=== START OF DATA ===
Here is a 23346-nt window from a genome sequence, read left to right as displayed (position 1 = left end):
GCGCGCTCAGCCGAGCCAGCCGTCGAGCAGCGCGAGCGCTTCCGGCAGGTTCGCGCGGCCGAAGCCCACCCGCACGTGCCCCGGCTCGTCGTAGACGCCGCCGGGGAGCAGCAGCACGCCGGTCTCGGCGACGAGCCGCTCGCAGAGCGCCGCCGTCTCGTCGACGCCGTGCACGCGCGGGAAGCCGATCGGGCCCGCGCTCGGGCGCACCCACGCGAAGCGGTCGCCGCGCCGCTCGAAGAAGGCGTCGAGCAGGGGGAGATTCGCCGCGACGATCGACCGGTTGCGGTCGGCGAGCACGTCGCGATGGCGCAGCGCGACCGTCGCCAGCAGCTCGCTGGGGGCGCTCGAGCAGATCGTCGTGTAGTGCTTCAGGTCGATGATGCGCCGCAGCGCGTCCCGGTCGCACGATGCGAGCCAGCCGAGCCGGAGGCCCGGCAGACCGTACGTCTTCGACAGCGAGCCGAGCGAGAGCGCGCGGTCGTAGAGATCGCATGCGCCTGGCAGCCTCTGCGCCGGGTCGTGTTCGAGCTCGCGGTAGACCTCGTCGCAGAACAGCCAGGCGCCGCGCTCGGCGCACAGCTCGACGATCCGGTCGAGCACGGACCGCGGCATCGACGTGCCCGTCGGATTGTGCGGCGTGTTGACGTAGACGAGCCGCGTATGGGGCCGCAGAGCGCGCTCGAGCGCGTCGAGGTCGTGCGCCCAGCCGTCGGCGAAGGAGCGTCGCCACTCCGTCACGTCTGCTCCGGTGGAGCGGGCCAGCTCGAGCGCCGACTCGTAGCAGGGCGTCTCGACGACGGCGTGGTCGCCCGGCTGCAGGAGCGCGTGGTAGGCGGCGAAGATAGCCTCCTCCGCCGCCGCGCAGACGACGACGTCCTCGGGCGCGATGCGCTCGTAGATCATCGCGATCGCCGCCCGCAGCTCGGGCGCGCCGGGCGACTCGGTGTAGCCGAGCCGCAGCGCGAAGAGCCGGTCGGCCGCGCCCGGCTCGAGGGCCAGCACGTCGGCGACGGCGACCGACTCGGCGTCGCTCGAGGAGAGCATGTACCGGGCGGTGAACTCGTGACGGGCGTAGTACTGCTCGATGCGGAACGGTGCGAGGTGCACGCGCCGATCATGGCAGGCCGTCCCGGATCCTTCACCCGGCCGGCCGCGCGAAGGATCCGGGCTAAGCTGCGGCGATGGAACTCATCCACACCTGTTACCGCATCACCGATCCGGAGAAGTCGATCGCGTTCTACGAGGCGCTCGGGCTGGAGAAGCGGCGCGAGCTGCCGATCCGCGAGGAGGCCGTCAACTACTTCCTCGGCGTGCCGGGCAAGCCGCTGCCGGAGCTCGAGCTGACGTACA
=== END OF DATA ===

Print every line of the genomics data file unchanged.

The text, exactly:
Here is a 23346-nt window from a genome sequence, read left to right as displayed (position 1 = left end):
GCGCGCTCAGCCGAGCCAGCCGTCGAGCAGCGCGAGCGCTTCCGGCAGGTTCGCGCGGCCGAAGCCCACCCGCACGTGCCCCGGCTCGTCGTAGACGCCGCCGGGGAGCAGCAGCACGCCGGTCTCGGCGACGAGCCGCTCGCAGAGCGCCGCCGTCTCGTCGACGCCGTGCACGCGCGGGAAGCCGATCGGGCCCGCGCTCGGGCGCACCCACGCGAAGCGGTCGCCGCGCCGCTCGAAGAAGGCGTCGAGCAGGGGGAGATTCGCCGCGACGATCGACCGGTTGCGGTCGGCGAGCACGTCGCGATGGCGCAGCGCGACCGTCGCCAGCAGCTCGCTGGGGGCGCTCGAGCAGATCGTCGTGTAGTGCTTCAGGTCGATGATGCGCCGCAGCGCGTCCCGGTCGCACGATGCGAGCCAGCCGAGCCGGAGGCCCGGCAGACCGTACGTCTTCGACAGCGAGCCGAGCGAGAGCGCGCGGTCGTAGAGATCGCATGCGCCTGGCAGCCTCTGCGCCGGGTCGTGTTCGAGCTCGCGGTAGACCTCGTCGCAGAACAGCCAGGCGCCGCGCTCGGCGCACAGCTCGACGATCCGGTCGAGCACGGACCGCGGCATCGACGTGCCCGTCGGATTGTGCGGCGTGTTGACGTAGACGAGCCGCGTATGGGGCCGCAGAGCGCGCTCGAGCGCGTCGAGGTCGTGCGCCCAGCCGTCGGCGAAGGAGCGTCGCCACTCCGTCACGTCTGCTCCGGTGGAGCGGGCCAGCTCGAGCGCCGACTCGTAGCAGGGCGTCTCGACGACGGCGTGGTCGCCCGGCTGCAGGAGCGCGTGGTAGGCGGCGAAGATAGCCTCCTCCGCCGCCGCGCAGACGACGACGTCCTCGGGCGCGATGCGCTCGTAGATCATCGCGATCGCCGCCCGCAGCTCGGGCGCGCCGGGCGACTCGGTGTAGCCGAGCCGCAGCGCGAAGAGCCGGTCGGCCGCGCCCGGCTCGAGGGCCAGCACGTCGGCGACGGCGACCGACTCGGCGTCGCTCGAGGAGAGCATGTACCGGGCGGTGAACTCGTGACGGGCGTAGTACTGCTCGATGCGGAACGGTGCGAGGTGCACGCGCCGATCATGGCAGGCCGTCCCGGATCCTTCACCCGGCCGGCCGCGCGAAGGATCCGGGCTAAGCTGCGGCGATGGAACTCATCCACACCTGTTACCGCATCACCGATCCGGAGAAGTCGATCGCGTTCTACGAGGCGCTCGGGCTGGAGAAGCGGCGCGAGCTGCCGATCCGCGAGGAGGCCGTCAACTACTTCCTCGGCGTGCCGGGCAAGCCGCTGCCGGAGCTCGAGCTGACGTACA